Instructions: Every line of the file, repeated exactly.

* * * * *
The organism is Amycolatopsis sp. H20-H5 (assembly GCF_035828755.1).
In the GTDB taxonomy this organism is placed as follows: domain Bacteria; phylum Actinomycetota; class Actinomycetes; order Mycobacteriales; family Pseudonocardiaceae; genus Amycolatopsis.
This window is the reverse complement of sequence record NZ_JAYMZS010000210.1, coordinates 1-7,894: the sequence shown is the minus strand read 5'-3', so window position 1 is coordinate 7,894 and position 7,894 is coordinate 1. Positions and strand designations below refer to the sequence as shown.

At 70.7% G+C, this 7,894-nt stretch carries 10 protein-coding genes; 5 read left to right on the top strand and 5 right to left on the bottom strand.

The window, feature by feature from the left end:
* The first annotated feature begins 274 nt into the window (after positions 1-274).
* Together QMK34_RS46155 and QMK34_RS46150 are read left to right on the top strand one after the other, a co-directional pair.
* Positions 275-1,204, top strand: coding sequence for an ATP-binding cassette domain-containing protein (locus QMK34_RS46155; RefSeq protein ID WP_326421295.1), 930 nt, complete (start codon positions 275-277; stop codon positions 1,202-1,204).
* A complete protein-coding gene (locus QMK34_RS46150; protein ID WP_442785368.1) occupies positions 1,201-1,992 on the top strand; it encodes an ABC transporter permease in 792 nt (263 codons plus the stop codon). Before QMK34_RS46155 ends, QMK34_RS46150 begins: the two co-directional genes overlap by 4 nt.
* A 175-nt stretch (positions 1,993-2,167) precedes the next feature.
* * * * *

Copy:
The organism is Amycolatopsis sp. H20-H5 (assembly GCF_035828755.1).
In the GTDB taxonomy this organism is placed as follows: domain Bacteria; phylum Actinomycetota; class Actinomycetes; order Mycobacteriales; family Pseudonocardiaceae; genus Amycolatopsis.
This window is the reverse complement of sequence record NZ_JAYMZS010000210.1, coordinates 1-7,894: the sequence shown is the minus strand read 5'-3', so window position 1 is coordinate 7,894 and position 7,894 is coordinate 1. Positions and strand designations below refer to the sequence as shown.

At 70.7% G+C, this 7,894-nt stretch carries 10 protein-coding genes; 5 read left to right on the top strand and 5 right to left on the bottom strand.

The window, feature by feature from the left end:
* The first annotated feature begins 274 nt into the window (after positions 1-274).
* Together QMK34_RS46155 and QMK34_RS46150 are read left to right on the top strand one after the other, a co-directional pair.
* Positions 275-1,204, top strand: coding sequence for an ATP-binding cassette domain-containing protein (locus QMK34_RS46155; RefSeq protein ID WP_326421295.1), 930 nt, complete (start codon positions 275-277; stop codon positions 1,202-1,204).
* A complete protein-coding gene (locus QMK34_RS46150; protein ID WP_442785368.1) occupies positions 1,201-1,992 on the top strand; it encodes an ABC transporter permease in 792 nt (263 codons plus the stop codon). Before QMK34_RS46155 ends, QMK34_RS46150 begins: the two co-directional genes overlap by 4 nt.
* A 175-nt stretch (positions 1,993-2,167) precedes the next feature.